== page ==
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Los Angeles County supervisors approved construction of new 3,800-bed downtown jail

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LOS ANGELES — A week after agreeing to let a federal court oversee its treatment of the mentally ill in jails, Los Angeles County leaders on Tuesday approved programs to treat them in a new jail and keep at least 1,000 out of lockups.

The Board of Supervisors ordered staff to look into creating a $120 million Office of Diversion and Reentry that eventually would coordinate community treatment and housing programs for non-violent mentally ill offenders in a bid to keep them out of jail.

Supervisors also approved a previously unannounced amendment to restart construction of a 3,885-bed downtown Los Angeles jail called the Consolidated Correctional Treatment Facility. It would replace the dilapidated and frequently overcrowded Men's Central Jail, which was built in 1963.

The county jail system — the nation's largest — has about 17,000 inmates. The new lockup, which is expected to cost more than $1 billion, would be designed to house the estimated 1 in 5 inmates that have mental health or addiction issues.

Also approved was continued work on a new 1,604-bed women's jail in Lancaster.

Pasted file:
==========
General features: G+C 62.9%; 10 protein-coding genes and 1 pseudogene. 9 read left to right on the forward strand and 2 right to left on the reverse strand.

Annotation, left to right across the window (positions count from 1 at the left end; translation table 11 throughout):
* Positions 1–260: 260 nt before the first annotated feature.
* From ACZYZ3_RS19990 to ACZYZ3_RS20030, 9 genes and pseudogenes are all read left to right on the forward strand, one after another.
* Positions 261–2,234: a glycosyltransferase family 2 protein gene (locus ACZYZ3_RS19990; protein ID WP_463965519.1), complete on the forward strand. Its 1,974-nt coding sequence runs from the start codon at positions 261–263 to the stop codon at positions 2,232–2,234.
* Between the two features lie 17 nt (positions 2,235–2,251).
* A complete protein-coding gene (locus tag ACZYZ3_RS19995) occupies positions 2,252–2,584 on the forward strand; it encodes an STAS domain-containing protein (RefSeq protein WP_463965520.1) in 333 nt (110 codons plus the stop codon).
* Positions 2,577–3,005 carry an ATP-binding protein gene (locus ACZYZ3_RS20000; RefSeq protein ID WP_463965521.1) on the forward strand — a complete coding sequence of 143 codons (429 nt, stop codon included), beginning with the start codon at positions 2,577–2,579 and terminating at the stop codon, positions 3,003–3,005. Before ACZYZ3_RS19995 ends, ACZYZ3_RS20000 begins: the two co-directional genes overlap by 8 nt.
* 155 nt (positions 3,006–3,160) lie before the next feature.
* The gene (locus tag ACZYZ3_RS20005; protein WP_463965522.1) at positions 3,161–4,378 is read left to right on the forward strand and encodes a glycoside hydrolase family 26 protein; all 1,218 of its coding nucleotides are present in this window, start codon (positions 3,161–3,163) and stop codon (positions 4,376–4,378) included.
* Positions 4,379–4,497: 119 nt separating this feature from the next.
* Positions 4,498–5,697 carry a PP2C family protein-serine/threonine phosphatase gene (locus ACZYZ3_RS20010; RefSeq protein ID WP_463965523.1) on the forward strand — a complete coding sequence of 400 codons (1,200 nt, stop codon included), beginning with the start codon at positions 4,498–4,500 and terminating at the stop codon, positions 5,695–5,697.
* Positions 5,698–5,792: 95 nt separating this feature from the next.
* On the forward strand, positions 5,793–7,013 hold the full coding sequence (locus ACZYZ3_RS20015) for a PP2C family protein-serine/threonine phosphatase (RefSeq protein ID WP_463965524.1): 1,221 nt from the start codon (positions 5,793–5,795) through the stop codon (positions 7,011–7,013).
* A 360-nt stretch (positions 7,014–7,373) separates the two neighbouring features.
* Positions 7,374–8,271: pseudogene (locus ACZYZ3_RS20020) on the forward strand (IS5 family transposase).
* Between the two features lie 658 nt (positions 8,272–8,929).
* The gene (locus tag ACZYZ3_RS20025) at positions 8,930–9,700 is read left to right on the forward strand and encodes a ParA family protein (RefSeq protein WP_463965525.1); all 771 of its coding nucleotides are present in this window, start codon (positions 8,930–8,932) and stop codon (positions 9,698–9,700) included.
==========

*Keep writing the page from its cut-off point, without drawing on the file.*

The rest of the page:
Work on the lockups was halted in June so an analysis could be done to estimate how many jail beds would be needed in future after critics argued that jail alternatives, such as community-based treatment programs, might reduce the need.

Tuesday's vote reduced the number of beds for the planned downtown jail by 1,000. Assistant Sheriff Terri McDonald, who oversees the jails, told supervisors that a 3,885-bed facility will lack enough space for all of the mentally ill inmates.

That would mean placing more of the mentally ill offenders elsewhere.

"This is an historic attempt by this county to do something different, to turn around a very unwieldy and huge ship that has primarily been about incarceration, incarceration, incarceration and it hasn't worked," said Supervisor Sheila Kuehl.

Supervisor Mark Ridley-Thomas also supported diverting non-violent, low-level mentally ill offenders into non-jail programs.

"We know diversion is the right thing to do, and to do so with taxpayer dollars in a prudent and effective way," Ridley-Thomas said. "We declare it is a superior alternative to incarceration."

Last week, the U.S. Department of Justice reached a settlement agreement with the county and its Sheriff's Department that will bring its jails under court oversight to address the treatment of mentally ill inmates. Once the agreement is approved in federal court, it will be overseen by an independent monitor and team of mental health and corrections experts.

The Justice Department originally opened an investigation in 1996 and found constitutional deficiencies related to the treatment of mentally ill prisoners, suicide prevention and excessive force.

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